When you’re invited to someone’s home for Thanksgiving, it is an honor (and a hearty meal) for which you should show your appreciation. It is traditional to bring along some small offering for the host or hostess in this situation. But what would be appropriate?
People often bring a dish of food, but that can be a bit tricky. Sometimes it’s a fine choice, and sometimes not.
If the meal is intended as a potluck, then obviously a plate of food works. But what if the hostess has the entire menu planned out meticulously, and you show up with a surprise gift of more food? Especially if it’s something perishable, you could just be creating an awkward situation.
It’s best, then, to talk to the hostess first if you’re planning on contributing to the Thanksgiving meal itself. If you ask if there’s anything you can bring, she’ll probably say no out of politeness, and you’ll have to gauge the situation to know if and how much you should insist. If, for instance, you’re doing fine financially but her family is not, and you know it’ll be a huge struggle for her to put out enough food for a house full of guests, then you need to be a little more assertive. You still have to be tactful about it, because otherwise it could come across as patronizing or insulting, but if there’s a way for you to take some of the load off her by contributing part of the meal, that could be really helpful.
If you’re traveling for Thanksgiving, local or regional gifts are a nice touch. If you live in an area known for its fudge, or its oranges, or its apple cider, bring some along with you.
Wine is one of the most common host or hostess gifts, and that can certainly be appropriate at Thanksgiving, as that is the holiday when Americans consume the most total wine. You can also get good quality wine from very expensive to very inexpensive, so it’s a gift that fits any budget.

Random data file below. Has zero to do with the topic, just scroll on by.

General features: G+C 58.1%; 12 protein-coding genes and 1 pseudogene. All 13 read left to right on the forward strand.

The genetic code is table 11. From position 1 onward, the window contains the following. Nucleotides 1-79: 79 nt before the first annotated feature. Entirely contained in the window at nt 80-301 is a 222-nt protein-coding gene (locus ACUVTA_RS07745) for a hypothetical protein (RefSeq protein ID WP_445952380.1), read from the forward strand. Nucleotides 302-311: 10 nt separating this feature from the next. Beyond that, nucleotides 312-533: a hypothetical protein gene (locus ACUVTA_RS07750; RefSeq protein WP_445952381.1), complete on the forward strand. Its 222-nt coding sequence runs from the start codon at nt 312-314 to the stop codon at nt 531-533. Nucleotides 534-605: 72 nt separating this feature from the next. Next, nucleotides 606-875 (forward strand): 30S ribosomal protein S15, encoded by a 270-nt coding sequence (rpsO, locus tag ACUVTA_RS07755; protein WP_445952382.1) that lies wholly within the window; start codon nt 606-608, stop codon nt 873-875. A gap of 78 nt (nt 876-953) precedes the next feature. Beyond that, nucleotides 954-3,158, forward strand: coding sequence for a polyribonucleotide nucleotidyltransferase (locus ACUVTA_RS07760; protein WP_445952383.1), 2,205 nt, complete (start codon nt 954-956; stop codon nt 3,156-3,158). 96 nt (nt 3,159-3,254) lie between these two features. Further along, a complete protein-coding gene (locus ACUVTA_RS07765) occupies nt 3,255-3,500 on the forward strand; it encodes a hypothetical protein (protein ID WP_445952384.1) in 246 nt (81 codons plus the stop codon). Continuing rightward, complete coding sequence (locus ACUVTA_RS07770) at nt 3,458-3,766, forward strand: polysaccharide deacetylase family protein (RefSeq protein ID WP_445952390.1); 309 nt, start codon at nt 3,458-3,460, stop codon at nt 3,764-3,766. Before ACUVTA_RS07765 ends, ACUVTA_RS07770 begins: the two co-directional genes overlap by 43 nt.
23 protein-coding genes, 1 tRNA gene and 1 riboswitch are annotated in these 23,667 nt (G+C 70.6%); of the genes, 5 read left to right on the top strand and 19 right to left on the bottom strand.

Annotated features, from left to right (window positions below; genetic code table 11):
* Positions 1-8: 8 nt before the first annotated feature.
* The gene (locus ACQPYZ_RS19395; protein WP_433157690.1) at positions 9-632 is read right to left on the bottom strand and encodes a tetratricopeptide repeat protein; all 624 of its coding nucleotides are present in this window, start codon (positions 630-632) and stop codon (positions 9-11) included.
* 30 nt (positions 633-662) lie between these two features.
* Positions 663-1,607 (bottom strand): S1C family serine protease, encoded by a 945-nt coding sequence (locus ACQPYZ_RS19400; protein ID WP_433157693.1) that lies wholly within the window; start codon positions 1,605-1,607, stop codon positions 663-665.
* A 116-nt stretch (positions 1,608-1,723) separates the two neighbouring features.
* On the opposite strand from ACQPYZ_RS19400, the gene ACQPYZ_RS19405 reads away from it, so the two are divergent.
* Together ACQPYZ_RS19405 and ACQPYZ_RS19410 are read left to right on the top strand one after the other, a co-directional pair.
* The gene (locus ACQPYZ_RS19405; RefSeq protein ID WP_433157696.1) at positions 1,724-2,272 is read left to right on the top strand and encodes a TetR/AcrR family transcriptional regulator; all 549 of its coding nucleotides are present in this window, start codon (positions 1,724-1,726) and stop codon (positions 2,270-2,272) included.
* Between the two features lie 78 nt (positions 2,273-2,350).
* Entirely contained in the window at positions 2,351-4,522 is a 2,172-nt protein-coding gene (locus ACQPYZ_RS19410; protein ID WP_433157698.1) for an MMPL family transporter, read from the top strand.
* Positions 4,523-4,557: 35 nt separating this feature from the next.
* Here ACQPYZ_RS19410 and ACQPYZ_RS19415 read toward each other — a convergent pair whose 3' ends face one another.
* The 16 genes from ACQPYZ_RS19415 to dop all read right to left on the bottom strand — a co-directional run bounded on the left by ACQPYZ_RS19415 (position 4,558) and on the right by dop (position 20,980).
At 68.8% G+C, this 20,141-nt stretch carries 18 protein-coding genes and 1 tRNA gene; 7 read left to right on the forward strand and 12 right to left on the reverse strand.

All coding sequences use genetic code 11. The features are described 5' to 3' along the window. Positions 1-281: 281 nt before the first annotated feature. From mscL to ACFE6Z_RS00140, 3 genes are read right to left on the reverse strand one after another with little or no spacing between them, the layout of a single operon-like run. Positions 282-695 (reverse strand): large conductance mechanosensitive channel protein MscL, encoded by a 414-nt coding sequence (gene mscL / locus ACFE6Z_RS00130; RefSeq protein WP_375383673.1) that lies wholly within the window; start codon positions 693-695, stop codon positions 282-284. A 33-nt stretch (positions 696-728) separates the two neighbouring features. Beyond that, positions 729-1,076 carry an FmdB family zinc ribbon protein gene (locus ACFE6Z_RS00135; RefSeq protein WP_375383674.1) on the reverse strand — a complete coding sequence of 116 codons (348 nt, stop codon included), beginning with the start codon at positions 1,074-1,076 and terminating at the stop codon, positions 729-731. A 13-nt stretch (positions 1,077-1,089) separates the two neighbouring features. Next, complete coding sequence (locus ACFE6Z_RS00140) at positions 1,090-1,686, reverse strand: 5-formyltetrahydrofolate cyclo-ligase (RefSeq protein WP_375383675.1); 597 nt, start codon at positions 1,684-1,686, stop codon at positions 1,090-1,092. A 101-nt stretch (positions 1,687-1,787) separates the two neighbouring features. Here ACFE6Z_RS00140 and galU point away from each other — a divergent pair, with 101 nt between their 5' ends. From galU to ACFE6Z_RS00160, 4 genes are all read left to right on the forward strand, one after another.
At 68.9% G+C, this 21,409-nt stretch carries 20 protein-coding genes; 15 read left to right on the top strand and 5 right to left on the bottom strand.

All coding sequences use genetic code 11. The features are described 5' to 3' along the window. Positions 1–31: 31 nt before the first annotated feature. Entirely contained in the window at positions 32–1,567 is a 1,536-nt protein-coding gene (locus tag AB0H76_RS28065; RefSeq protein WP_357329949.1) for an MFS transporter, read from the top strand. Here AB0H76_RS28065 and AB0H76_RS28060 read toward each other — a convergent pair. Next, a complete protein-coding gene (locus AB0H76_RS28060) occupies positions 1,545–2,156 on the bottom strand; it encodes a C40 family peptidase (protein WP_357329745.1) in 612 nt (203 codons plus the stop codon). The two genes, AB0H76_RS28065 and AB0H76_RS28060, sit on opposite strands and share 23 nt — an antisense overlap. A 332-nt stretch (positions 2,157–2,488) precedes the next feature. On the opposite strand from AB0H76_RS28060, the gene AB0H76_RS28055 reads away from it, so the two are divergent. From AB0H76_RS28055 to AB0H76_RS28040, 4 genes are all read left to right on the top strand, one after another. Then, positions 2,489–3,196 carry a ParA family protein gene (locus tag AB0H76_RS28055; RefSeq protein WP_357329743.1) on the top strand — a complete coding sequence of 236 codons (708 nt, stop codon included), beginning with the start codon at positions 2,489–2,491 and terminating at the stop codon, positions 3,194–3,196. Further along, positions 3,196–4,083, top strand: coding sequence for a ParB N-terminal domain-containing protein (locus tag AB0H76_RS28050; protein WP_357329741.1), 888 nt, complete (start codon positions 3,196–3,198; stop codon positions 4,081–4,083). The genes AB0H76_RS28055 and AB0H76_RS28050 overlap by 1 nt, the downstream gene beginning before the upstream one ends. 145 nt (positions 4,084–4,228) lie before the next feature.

Make sure you’re not bringing wine to a gathering where most of the people don’t drink, however. Actually even if only a small number of the people don’t drink, a nice alternative to wine that will keep the non-drinkers from feeling left out is a nice bottle of sparkling grape juice or something non-alcoholic. That’s also good for any children who will be at Thanksgiving dinner.
Instead of wine, another option is to bring something wine-related, like a wine bottle holder and/or a fancy bottle stopper.
Flowers are another perennial favorite. Autumn colors are nice, like red poppies, yellow marigolds, or deep orange lilies.
Gourmet hot chocolate or exotic teas could be nice for after the meal.
For a hostess that’s doing a lot of cooking for the holiday, a cooking themed gift can be a good choice. Perhaps a set of fancy spices or herbs, or an apron with a funny message on it that fits her sense of humor.
You could also look ahead to Christmas, as long as her family celebrates Christmas. Perhaps a fancy, decorative Christmas tree ornament. Personalize it to make it even more special.
Besides bringing something along as a gift for Thanksgiving, don’t forget you also should send a thank you card to the hostess after the fact.